The Myth of ‘True Socialism’

Socialism can be anything and everything, but it always produces nothing

3 July 2018

The problem with debating socialists is that each of them has a different understanding of what ‘socialism’ means. Each will hold up a different model for what they believe socialism to be, and many will even state that ‘true socialism’ doesn’t exist and has never been practised before.

Since the meaning is variable, the term can be twisted and construed to fit any issue and act as its solution. Our current political discourse has turned this dangerous economic theory into a buzzword. Socialism can be anything and everything, but it always produces nothing.

I wasn’t the only one surprised to hear that billionaire businessman, Elon Musk, considers himself to be a socialist. After all, his success has been built under the capitalist system of the United States of America. He also exhibits the decidedly capitalist behaviours of managing private companies and criticising labour unions.

But that didn’t stop Musk from insisting he is ‘actually a socialist…just not the kind that shifts resources from most productive to least productive, pretending to do good, while actually causing harm.’ He went on to state that ‘true socialism seeks greatest good for all.’

The backlash Musk received for his comments didn’t come from capitalists or businessmen. The main source of it was other socialists, who strongly disagreed with the definition that was put forth as well as the man it was coming from.

‘You parasite,’ one user tweeted. ‘I think taxing your accumulated wealth at 90% would be pretty damn funny.’ Meanwhile, another individual noted that the ‘best way to convince people you’re a socialist is to sound exactly like Ayn Rand,’ a sentiment carried by others who suggested that ‘for a guy who is constantly crooning about “not caring if we make a profit” Elon Musk sure is a billionaire.’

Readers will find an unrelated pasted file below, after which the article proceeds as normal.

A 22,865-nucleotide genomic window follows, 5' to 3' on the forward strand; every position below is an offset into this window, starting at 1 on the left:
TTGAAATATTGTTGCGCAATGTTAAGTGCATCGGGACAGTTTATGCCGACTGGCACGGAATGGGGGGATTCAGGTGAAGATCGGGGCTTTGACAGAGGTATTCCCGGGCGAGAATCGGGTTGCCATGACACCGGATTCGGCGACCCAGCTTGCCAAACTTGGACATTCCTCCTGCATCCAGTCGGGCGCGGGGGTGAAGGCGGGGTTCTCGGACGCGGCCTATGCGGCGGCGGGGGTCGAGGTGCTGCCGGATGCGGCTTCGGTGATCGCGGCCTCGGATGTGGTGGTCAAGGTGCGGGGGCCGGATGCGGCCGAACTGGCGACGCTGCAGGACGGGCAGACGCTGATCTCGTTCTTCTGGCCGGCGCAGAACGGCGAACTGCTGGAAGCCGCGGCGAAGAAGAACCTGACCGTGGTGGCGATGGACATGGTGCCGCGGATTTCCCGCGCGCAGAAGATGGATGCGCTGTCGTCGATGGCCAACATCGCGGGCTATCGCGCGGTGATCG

I don’t know what the Tesla and SpaceX CEO expected, really. Other than his various companies, Musk is most well known for his massive 20 billion dollar fortune and the lifestyle many imagine that kind of wealth affords him. He is one of the most successful entrepreneurs of our time, yet by declaring himself a socialist, Musk has aligned himself with those who rally against the so-called ‘one percent’ and seek to end the accumulation of private wealth.

These are the Bernie Sanders supporters of the world. To them, the title of CEO is not a mark of achievement but a badge of distrust, an embodiment of apparently ruthless and swinish capitalism.

The problem with these proponents of socialism is that they take the term to mean almost everything the government does in regard to the upkeep of civilisation. They believe socialism is anytime the government spends money on behalf of the public. This Bernie Sanders campaign poster lists an assortment of so-called ‘socialist programs’ in the United States, laughably including NASA, student loans, the FBI, fire departments, the White House and many more examples which only prove their stupidity.

The provision of public services is not an exercise of socialism but an exercise of proper government. On its own, welfare does not equate to socialism, and neither does the concept of social programs. Anyone who would suggest otherwise doesn’t know the basic definition of what they preach. Either that or they’ve distorted the meaning into something else entirely.